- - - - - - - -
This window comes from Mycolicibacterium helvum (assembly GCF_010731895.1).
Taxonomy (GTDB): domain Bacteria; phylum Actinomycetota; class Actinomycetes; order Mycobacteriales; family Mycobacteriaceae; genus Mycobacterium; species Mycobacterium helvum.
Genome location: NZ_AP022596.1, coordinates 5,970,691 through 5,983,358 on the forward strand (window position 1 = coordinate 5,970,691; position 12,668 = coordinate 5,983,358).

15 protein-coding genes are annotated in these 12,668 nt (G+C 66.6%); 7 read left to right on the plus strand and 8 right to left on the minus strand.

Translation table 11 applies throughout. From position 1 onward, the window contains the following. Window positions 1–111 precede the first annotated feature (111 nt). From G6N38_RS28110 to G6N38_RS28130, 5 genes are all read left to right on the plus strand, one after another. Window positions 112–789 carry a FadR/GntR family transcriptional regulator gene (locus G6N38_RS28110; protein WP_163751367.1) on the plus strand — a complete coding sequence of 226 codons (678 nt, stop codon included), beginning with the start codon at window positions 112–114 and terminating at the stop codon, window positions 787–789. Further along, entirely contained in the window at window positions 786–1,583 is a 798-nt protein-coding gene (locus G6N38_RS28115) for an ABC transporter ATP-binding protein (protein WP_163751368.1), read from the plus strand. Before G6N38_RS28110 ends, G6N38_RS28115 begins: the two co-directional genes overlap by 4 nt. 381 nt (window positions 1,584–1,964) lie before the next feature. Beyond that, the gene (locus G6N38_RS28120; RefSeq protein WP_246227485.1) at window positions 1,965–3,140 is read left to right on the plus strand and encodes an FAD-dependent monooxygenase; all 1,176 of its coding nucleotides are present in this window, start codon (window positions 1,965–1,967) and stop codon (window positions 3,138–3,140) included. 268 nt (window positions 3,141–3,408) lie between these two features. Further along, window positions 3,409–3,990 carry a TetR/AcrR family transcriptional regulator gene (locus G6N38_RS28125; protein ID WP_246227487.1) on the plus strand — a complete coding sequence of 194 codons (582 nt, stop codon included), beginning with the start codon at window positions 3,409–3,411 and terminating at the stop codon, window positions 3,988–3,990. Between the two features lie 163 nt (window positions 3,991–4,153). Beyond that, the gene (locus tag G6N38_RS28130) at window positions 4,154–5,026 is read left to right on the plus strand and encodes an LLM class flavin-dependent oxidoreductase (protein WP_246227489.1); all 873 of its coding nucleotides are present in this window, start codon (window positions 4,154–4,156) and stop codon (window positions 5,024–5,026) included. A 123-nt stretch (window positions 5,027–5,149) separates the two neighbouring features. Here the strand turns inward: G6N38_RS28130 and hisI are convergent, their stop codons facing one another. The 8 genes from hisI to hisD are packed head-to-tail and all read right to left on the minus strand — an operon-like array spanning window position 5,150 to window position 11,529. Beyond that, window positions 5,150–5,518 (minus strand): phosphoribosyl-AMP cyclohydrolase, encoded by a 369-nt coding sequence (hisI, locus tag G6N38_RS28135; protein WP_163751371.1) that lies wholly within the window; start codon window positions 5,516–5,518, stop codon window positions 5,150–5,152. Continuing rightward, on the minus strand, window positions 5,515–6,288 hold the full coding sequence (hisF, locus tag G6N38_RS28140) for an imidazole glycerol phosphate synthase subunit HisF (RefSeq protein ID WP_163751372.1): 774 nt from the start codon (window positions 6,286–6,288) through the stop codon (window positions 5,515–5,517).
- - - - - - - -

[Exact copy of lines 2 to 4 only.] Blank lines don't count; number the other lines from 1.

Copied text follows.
Taxonomy (GTDB): domain Bacteria; phylum Actinomycetota; class Actinomycetes; order Mycobacteriales; family Mycobacteriaceae; genus Mycobacterium; species Mycobacterium helvum.
Genome location: NZ_AP022596.1, coordinates 5,970,691 through 5,983,358 on the forward strand (window position 1 = coordinate 5,970,691; position 12,668 = coordinate 5,983,358).

15 protein-coding genes are annotated in these 12,668 nt (G+C 66.6%); 7 read left to right on the plus strand and 8 right to left on the minus strand.